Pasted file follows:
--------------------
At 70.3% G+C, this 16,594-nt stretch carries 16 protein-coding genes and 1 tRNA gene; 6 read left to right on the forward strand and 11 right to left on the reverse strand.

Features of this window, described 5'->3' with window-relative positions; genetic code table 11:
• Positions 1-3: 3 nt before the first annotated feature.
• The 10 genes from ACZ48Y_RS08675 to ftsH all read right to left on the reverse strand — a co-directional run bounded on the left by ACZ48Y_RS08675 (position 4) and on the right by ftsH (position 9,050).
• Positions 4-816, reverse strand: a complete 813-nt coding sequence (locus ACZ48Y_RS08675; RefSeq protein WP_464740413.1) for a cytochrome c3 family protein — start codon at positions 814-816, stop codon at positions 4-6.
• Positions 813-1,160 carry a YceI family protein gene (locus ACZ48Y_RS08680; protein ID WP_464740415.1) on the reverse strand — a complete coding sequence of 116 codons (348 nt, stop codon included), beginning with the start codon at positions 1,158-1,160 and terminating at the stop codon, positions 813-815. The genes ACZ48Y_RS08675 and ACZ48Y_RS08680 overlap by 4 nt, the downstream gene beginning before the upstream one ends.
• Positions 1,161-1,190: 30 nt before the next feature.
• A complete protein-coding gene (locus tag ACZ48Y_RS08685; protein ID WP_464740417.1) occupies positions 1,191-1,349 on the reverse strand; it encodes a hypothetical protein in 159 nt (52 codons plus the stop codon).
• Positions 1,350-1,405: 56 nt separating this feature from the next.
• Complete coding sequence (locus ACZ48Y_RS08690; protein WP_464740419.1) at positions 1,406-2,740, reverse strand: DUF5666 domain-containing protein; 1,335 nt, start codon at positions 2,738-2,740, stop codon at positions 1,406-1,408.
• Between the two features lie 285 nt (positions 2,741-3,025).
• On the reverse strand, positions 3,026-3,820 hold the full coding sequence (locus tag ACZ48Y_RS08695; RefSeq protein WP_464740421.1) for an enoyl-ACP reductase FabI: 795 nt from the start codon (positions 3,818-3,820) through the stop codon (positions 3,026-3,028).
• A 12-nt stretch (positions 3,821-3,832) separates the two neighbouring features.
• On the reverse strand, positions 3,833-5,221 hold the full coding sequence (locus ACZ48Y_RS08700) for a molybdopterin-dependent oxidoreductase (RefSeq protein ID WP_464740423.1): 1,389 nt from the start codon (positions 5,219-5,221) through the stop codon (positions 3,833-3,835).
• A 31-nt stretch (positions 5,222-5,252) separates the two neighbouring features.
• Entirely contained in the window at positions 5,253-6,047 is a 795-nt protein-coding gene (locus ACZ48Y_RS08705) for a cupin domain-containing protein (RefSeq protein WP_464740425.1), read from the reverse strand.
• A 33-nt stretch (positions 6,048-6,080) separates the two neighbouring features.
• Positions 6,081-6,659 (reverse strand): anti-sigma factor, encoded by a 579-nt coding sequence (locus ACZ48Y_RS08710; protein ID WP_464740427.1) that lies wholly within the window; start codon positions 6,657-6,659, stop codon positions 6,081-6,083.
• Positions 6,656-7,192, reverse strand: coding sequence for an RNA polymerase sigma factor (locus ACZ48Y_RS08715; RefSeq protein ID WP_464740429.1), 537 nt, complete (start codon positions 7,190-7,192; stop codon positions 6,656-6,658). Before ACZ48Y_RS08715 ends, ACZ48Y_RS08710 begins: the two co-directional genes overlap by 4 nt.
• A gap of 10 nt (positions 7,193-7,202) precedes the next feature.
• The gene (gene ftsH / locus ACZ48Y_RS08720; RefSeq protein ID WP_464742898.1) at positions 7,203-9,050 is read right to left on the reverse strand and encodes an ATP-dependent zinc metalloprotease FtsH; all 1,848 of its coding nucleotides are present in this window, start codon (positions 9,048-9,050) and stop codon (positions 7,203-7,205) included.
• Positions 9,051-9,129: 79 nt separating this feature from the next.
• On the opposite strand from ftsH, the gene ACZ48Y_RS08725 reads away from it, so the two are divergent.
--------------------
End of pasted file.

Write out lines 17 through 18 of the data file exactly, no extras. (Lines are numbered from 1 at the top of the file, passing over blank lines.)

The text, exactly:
• A 33-nt stretch (positions 6,048-6,080) separates the two neighbouring features.
• Positions 6,081-6,659 (reverse strand): anti-sigma factor, encoded by a 579-nt coding sequence (locus ACZ48Y_RS08710; protein ID WP_464740427.1) that lies wholly within the window; start codon positions 6,657-6,659, stop codon positions 6,081-6,083.